To avoid the harmful effect of free radicals, radioprotectors must be present during the irradiation. In this sense, if peripheral blood lymphocytes were irradiated at 2 Gy of γ-ray and incubated one hour in the presence of EEP (1000 μg mL−1), no differences in the frequency of dicentrics were found with respect to untreated samples. These results could indicate that scavenger of free radicals explains better than other mechanisms the radioprotective effect of propolis. In this sense, it has been described that the solvent used in our experiments (ethanol 95%) is known as an efficient scavenger. Sasaki and Matsubara [26] irradiated human blood lymphocytes with 3 Gy of γ-rays in the presence of increasing concentrations of ethanol and observed a significant reduction in the frequency of dicentrics. Their results indicated the greatest protection at 1 M. However, although there is some protective effect by the ethanol, the reduction of dicentrics observed in the present study cannot be only attributed to the presence of ethanol. In our experiments, if peripheral blood samples were irradiated in the presence of ethanol (0.3 M) without propolis a slight, but not significant, reduction was observed (Table 1, control: 0.33 ± 0.03 versus 0 + 95% EtOH: 0.25 ± 0.02), but in presence of 2000 μg mL−1 the frequency is reduced to 0.16 ± 0.02 dicentrics per cell.

In the present study, the maximum protectable fraction is about a 44%; using the same approach (analyzing the cytogenetic effect), this maximum protectable fraction has been studied with several compounds: with alcohol groups (-OH) (methanol, ethanol, isopropanol, t-butanol, etilenglicol, and glicerol), and with sulfhydryl groups (SH) (cystein, cysteamine, and mercaptoethanol). Sasaki and Matsubara [26] found a maximum protectable fraction of 59% for the alcohol groups and of 80% for the sulfhydryl groups. Authors assume that the maximum protectable fraction is related to the indirect action of the ionizing radiation. Other chemical compounds like DMSO at 1 M have a maximum protectable fraction of about a 70% [14]. The active form of amifostine (WR-1065) showed a maximum protective fraction of 87% at 8 mM [15]. The melatonin has also radioprotector effects with a maximum protectable fraction of 68% at 2 mM [6]. Simultaneous treatment with propolis and a chemotherapeutic agent doxorubicin led to a reduction of 64.3% in the frequency of chromosome aberrations [27]. However, most of these products produce serious side effects or cytotoxicity, and some of them are considered to be toxic at the concentrations required to reach radioprotection. Propolis is considered relatively nontoxic and safe at low doses. However, adverse effects are common at doses over 15 g·day−1 [2].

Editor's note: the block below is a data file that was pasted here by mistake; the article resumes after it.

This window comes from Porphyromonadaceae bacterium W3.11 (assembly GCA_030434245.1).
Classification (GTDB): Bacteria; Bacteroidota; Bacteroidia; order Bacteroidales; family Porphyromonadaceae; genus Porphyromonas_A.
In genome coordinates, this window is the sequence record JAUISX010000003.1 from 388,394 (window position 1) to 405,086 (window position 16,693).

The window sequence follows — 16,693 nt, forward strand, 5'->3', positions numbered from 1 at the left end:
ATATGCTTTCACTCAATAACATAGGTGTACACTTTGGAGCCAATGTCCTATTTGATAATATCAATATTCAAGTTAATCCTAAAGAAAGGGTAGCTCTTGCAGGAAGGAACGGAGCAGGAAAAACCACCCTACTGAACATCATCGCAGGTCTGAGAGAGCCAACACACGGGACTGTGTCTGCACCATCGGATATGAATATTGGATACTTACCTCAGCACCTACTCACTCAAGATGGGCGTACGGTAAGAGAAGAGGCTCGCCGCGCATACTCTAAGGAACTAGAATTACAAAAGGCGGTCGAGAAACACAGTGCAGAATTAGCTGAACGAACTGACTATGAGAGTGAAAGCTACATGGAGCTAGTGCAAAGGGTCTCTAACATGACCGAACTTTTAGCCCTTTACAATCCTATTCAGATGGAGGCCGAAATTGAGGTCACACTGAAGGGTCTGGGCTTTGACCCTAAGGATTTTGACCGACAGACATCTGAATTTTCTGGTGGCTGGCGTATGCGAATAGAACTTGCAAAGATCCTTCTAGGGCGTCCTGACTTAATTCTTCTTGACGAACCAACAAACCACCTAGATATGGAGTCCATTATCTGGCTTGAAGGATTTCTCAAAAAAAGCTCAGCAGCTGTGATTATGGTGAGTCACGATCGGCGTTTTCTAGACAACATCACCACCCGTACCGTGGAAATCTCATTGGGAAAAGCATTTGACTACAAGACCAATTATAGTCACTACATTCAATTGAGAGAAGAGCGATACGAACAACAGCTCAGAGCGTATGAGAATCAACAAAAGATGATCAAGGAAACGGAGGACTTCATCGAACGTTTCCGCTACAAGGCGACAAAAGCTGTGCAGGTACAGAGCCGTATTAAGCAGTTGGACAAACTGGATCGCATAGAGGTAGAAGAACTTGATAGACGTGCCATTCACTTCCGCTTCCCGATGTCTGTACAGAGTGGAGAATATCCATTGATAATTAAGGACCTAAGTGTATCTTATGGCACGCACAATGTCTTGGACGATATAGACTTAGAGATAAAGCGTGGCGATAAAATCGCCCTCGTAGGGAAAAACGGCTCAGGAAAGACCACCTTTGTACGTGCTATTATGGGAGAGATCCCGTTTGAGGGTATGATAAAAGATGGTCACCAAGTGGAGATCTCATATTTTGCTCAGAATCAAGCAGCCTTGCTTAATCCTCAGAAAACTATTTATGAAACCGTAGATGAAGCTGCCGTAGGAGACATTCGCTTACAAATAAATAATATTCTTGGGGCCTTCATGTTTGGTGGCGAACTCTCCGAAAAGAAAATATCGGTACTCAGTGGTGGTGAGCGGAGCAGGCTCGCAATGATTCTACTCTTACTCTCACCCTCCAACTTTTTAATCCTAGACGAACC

Regarding the radioprotective properties of other natural products, Jagetia and Baliga [28] by analyzing micronuclei reported that the use of 12.5 μg mL−1 of the leaf extract of Syzygium cumini diminishes 3.6 times the effect. When 2000 μg mL−1 of Ginseng extract is used, a reduction of 46.5% of the induction micronuclei has been described [29]. The observed results for Ginseng are similar to those observed in the present study when a reduction of 44% was observed for 120 μg mL−1 of EEP.

The mechanism of action of EEP extract still remains unknown, in part due to the fact that only some out of the 200 constituents of propolis have been identified so far [5]. It has been described that between them, the constituents with major contribution in the radioprotective effect are the flavonoids. Some of the radioprotective mechanisms are scavenger potency against free radicals [30], immunological properties [10], protection against inflammatory responses [9], protection against fetal effects of radiation, and apoptosis in cancer cells [2]. Moreover, Kunimasa et al. [24] have demonstrated that flavonoids have antioxidative potency in vitro and in vivo, protect mice against lethal effects of whole-body irradiation, and diminish primary DNA damage [4]. We hypothesize that EEP can influence the low frequency of radiation-induced chromosome aberrations due to that inhibit the indirect (radical) mechanism due to that EEP act as radical scavengers (Figure 3).

Further research leading in vivo studies are necessary to know if there is an interindividual variability in the protective effect of EEP, an if the concentrations used in in vitro studies are toxic for human administration. Studies based on cytotoxicity and cell cycle delay by EEP in vitro cultures are ongoing. Also, studies should be focused to determine the individual compounds of propolis responsible for radioprotective effect and their mode of action.

Acknowledgments

This research was supported in part by the Company Dietéticos Intersa S.A., U.P.V., and Hospital Universitario La Fe of Valencia and Consejo de Seguridad Nuclear (2696/SRO). The authors express their appreciation to Dr. Pepe Pérez (Hospital Universitario La Fe) and Dr. Alberto Yuste (U.P.V.).